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Russian refining economics and upgrading

Hydrocarbon Engineering,


An earlier article, ‘Russian fiscal policy in the downstream sector’, discusses Russian fiscal policy and highlights that its aims for the oil and gas industry have not been achieved. EY holds that this is primarily due to the completely different price environment surrounding the 60-66-90-100 system.

According to EY, it is known that the price differential between crude oil and the oil product mix (which among others, includes fuel oil) widens as the price of liquid hydrocarbons goes up. As a result, even though the increase in heavy product duty to 66% of oil duty significantly undermined the economics of fuel oil exports, primary processing was still profitable on the back of strong trading gains from light products.

EY believes that in order to effectively eliminate the cross-subsidy between upstream and downstream segments in the country and improve the sector’s overall efficiency, it is crucial that the viability of proposed fiscal initiatives be considered under various price scenarios (see ‘Scenarios for the future of Russia’s downstream sector’).

Cross-subsidy

In a recent report on the Russian downstream sector, EY explains that the presence of cross-subsidy between upstream and downstream segments is one of the key prerequisites for the profitable operation of most domestic refiners. For instance, in 2013 crude oil feedstock costs made up over 60% of total refining costs.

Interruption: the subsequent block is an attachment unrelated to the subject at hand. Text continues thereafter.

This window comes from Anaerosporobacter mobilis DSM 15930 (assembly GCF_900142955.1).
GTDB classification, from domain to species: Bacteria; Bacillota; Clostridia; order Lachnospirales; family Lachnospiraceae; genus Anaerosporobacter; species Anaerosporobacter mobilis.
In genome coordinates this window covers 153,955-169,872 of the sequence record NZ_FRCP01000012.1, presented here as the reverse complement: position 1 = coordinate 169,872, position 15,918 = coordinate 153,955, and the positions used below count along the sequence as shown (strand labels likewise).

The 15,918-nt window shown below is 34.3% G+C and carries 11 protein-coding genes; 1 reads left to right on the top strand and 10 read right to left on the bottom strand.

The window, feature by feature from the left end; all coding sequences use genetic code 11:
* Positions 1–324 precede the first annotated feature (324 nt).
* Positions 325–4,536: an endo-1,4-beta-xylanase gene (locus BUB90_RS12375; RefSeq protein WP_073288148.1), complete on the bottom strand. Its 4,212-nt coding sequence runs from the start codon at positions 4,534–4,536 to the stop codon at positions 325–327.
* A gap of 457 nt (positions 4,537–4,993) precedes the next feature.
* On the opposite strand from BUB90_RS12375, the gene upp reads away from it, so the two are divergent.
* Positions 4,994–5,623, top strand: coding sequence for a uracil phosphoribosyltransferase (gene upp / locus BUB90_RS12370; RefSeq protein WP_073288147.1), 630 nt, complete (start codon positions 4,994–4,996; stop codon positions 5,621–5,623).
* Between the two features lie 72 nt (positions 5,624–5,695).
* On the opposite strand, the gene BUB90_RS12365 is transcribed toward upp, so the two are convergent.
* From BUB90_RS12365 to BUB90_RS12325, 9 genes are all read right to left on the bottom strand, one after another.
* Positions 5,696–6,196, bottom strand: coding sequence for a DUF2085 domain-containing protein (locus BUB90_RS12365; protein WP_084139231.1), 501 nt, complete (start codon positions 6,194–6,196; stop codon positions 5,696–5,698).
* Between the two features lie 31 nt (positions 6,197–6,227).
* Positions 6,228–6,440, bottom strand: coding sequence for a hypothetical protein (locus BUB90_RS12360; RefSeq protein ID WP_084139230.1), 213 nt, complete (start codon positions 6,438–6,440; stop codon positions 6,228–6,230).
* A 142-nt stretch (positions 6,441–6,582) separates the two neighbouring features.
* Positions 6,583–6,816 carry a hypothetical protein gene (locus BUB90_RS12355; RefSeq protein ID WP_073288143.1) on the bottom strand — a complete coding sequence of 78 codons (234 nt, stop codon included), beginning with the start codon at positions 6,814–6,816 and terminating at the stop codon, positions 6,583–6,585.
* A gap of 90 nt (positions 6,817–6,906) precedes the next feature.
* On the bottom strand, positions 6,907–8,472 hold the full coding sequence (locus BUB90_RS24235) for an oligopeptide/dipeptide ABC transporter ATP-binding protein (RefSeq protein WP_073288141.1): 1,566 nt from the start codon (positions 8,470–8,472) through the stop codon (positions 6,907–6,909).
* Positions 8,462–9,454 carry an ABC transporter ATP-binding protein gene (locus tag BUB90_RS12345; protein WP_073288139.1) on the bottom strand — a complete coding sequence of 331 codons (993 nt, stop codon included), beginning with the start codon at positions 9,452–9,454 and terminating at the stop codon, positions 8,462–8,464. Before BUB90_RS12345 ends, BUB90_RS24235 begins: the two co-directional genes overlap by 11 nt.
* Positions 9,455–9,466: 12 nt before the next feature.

Furthermore, a relatively moderate tax burden on the average oil product mix is responsible for a fairly high level of the refining margin in Russia (roughly US$ 7/bbl), even though the depth of refining remains low.

This level of refining margin exceeds that or European peers, including those refining crude oil of the same grade. However, EY notes that prior to the introduction of the 60-66-90-100 system, the refining margin in Russia had been substantially higher.

Downstream investment

Prior to 2011, downstream investments had accounted for approximately 20% of the sector’s total capital spending, while in 2013 their share rose to 24%. The introduction of 60-66-90-100 system that marked the beginning of wider tax reform has encouraged investment in the sector.

Over the coming years, EY expects that primary processing capacities in Russia will add another 12.2 million t. Russia’s total processing capacity may therefore rise from approximately 295 million t to 300.2 million t. Consequently, the share of secondary processing may grow from the current 70% to approximately 100% (compared to 140% in the US).

EY holds that in the current economic environment, most of the recently announced processing and refining projects will go ahead, as they remain economically attractive. EY estimates suggest that by 2020, after the commissioning of 18 hydrocracking and 11 catalytic cracking units, the output of diesel fuel will increase by 21.6 million t, and gasoline production output will rise 6 million t.

The depth of refining in Russia is set to rise from 72% to 85% by 2020. EY estimates suggest that domestic refineries will have the following product mix: gasoline (18%), diesel fuel (33%), fuel oil (15%), other products (34%).


Adapted from a report by Emma McAleavey.

Read the article online at: https://www.hydrocarbonengineering.com/gas-processing/23072014/refining-economics-and-upgrading-981/


 

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